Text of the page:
Argument

An expert's point of view on a current event.

The Gul Under the Bed

Afghanistan needs to stop blaming a washed-up spymaster for all of its problems.

Bloomberg via Getty Images
Bloomberg via Getty Images
Bloomberg via Getty Images

In the wee hours of Monday morning, Kabul-based Tolo News ran a short news item declaring Taliban supremo Mullah Omar dead as a doorknob. It's a plausible story given all that's happened in Pakistan lately. But wait! The Taliban leader was being transported to North Waziristan by Lt. Gen. Hamid Gul, the former head of Pakistan's Inter-Services Intelligence directorate? That's an automatic tip-off that the story is dodgy. When you look at the source -- Afghanistan's National Directorate of Security (NDS) -- it's clear someone thought attaching Gul's name would, in fact, boost the credibility of the item. For the NDS, it will always be 1989 and Gul will always be leading the charge.

Nevermind that in Pakistan, Gul is a relic, a broken-down war horse living off glories past. Indeed, the best way to understand Gul these days -- at least within Pakistan -- is as a joke. To that end: How many Afghans does it take to screw in a lightbulb? None! Hamid Gul won't let them have electricity!

OK, how about this one? Three mujahideen cross the porous border region into Afghanistan and blow up a girls' school. The local teacher asks why. And the mujahideen say, "Hamid Gul!"

In the wee hours of Monday morning, Kabul-based Tolo News ran a short news item declaring Taliban supremo Mullah Omar dead as a doorknob. It’s a plausible story given all that’s happened in Pakistan lately. But wait! The Taliban leader was being transported to North Waziristan by Lt. Gen. Hamid Gul, the former head of Pakistan’s Inter-Services Intelligence directorate? That’s an automatic tip-off that the story is dodgy. When you look at the source — Afghanistan’s National Directorate of Security (NDS) — it’s clear someone thought attaching Gul’s name would, in fact, boost the credibility of the item. For the NDS, it will always be 1989 and Gul will always be leading the charge.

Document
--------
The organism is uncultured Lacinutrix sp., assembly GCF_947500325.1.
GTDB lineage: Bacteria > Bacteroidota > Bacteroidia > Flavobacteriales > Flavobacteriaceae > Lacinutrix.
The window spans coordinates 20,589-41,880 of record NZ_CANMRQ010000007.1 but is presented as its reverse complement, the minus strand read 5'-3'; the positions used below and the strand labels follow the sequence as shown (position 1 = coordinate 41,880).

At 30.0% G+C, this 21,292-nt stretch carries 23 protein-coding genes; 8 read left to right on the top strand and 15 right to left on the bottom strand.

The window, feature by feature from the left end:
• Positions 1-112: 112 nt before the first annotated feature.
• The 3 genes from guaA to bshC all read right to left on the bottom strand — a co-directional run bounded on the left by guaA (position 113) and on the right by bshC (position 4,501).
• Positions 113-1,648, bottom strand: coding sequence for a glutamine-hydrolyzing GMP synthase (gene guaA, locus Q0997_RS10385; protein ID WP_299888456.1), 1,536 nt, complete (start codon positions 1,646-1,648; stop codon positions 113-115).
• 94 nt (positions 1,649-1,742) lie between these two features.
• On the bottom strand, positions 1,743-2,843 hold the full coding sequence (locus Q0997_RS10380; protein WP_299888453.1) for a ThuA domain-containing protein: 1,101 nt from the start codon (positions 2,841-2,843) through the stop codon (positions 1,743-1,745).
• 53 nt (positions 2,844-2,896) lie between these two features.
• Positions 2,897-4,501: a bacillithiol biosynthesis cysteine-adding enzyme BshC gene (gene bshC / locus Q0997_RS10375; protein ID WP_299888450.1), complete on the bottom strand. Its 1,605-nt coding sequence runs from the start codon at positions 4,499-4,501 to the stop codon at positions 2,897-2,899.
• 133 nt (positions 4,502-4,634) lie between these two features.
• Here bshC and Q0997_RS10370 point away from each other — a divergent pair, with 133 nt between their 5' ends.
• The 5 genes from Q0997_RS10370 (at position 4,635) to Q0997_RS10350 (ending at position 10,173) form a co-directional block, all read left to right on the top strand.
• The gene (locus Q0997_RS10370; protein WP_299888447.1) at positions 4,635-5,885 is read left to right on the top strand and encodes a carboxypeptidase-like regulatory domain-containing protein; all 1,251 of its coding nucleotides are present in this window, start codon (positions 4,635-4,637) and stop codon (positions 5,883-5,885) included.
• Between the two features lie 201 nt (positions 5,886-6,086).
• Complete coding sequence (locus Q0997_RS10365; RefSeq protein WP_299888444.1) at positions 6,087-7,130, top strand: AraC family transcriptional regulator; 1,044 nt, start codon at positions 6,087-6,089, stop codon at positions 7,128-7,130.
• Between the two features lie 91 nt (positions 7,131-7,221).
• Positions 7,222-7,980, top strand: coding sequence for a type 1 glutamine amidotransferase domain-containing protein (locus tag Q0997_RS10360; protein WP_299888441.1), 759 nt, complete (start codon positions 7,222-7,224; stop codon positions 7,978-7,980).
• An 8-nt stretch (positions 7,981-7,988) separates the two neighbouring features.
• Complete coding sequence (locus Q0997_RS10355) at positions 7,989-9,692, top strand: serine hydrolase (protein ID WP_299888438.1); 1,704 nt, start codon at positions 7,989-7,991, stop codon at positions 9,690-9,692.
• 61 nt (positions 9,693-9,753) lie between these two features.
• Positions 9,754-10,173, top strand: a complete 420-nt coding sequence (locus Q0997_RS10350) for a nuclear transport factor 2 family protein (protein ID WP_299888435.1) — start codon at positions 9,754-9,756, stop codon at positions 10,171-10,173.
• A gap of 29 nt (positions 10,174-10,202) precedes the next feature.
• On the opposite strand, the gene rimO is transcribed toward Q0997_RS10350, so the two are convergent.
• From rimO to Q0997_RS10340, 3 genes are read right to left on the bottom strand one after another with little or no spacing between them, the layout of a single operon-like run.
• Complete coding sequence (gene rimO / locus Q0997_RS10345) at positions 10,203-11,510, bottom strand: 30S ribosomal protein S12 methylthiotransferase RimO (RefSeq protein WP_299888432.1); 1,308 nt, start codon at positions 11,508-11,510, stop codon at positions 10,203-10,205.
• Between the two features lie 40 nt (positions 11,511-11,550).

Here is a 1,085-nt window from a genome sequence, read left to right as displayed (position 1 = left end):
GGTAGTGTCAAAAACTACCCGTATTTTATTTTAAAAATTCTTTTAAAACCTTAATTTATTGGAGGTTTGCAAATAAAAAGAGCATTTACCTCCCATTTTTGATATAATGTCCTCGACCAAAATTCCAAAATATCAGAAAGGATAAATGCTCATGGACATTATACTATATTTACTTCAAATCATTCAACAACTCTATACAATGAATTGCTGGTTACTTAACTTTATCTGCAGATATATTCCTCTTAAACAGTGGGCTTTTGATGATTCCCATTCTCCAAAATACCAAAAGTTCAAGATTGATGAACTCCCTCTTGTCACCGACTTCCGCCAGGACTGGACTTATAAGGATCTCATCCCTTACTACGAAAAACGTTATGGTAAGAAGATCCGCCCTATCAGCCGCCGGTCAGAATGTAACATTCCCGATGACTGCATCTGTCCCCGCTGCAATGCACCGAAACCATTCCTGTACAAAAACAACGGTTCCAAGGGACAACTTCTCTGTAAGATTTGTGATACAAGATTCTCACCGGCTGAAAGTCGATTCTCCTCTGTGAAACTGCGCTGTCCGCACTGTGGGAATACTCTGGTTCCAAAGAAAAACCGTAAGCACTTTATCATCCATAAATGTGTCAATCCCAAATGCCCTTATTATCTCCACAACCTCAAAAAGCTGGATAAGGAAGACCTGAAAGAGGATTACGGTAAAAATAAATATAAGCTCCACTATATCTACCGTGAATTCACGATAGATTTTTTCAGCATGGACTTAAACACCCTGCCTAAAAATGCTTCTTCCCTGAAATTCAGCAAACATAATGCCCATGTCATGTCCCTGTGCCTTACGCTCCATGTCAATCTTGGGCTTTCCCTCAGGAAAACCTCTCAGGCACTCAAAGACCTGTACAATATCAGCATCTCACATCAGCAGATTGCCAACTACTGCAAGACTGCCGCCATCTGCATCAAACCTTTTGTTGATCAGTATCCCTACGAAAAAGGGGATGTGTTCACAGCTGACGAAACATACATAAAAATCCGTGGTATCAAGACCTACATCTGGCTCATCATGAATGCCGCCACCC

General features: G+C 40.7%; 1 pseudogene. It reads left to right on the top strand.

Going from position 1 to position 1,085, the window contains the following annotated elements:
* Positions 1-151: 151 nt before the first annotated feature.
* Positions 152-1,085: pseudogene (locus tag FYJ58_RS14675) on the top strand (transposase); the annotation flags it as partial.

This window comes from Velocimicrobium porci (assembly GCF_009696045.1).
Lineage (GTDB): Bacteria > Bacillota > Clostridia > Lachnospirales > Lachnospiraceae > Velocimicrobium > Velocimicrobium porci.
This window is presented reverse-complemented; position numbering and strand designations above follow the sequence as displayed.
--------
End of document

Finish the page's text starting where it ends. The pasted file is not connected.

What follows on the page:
Nevermind that in Pakistan, Gul is a relic, a broken-down war horse living off glories past. Indeed, the best way to understand Gul these days — at least within Pakistan — is as a joke. To that end: How many Afghans does it take to screw in a lightbulb? None! Hamid Gul won’t let them have electricity!

OK, how about this one? Three mujahideen cross the porous border region into Afghanistan and blow up a girls’ school. The local teacher asks why. And the mujahideen say, "Hamid Gul!"

Not to your liking? OK, last try: Three Afghan intelligence officers walk into a bar. The bartender says, "Name your poison." And the Afghans reply, "Hamid Gul!"

Ah, yes. Hamid Gul — the retired Pakistani general whose name induces cringes in at least five countries; who, at one time, was credited with Kaiser Soze-like omnipotence except that he was never so shy about being in the limelight.

My jokes aren’t meant to deride Afghanistan or its people. But they are meant to illustrate — probably clumsily — that Gul, while largely irrelevant in his home country, is still seen as the master puppeteer in another. His purpose now is to be the skeptic’s skeptic. If a reporter needs a quote debunking what everyone else knows to be true, Gul’s the man. He’s the militant mouthpiece dressed in slacks and a cardigan.